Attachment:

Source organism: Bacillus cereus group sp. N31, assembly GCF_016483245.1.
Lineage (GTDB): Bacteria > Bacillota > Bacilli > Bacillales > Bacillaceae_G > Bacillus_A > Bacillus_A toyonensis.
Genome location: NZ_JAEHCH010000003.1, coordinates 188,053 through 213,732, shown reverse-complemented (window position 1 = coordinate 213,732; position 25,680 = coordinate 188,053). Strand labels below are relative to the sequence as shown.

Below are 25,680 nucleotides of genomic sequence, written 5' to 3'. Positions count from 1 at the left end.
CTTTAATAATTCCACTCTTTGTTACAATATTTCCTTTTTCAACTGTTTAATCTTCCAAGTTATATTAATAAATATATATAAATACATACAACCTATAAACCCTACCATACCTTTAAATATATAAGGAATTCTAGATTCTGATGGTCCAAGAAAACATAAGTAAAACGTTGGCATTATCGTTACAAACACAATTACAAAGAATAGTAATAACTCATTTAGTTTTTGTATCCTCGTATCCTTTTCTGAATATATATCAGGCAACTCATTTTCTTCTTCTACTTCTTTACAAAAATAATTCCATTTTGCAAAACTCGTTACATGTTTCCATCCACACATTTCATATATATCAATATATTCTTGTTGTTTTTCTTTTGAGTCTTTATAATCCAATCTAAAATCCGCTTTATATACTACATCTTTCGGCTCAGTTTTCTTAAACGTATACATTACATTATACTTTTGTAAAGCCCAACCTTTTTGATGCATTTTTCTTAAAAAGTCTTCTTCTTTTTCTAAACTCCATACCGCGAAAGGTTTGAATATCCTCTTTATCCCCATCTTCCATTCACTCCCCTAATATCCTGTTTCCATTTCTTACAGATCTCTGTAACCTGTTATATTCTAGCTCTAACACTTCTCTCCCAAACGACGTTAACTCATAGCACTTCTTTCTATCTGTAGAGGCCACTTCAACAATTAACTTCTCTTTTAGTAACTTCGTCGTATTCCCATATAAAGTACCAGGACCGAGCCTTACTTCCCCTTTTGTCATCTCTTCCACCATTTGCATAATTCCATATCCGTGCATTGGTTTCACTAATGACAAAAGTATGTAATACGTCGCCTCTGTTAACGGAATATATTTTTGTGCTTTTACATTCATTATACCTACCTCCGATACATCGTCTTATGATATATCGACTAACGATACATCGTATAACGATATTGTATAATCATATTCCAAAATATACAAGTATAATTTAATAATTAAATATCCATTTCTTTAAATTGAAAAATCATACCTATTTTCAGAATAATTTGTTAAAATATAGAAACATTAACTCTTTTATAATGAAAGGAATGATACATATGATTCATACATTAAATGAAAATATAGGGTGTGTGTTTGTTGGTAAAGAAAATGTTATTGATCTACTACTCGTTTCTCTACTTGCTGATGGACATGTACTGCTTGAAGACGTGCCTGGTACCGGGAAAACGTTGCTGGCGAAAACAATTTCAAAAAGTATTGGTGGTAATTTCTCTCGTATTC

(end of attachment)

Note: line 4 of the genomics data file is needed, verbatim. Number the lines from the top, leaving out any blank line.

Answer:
Below are 25,680 nucleotides of genomic sequence, written 5' to 3'. Positions count from 1 at the left end.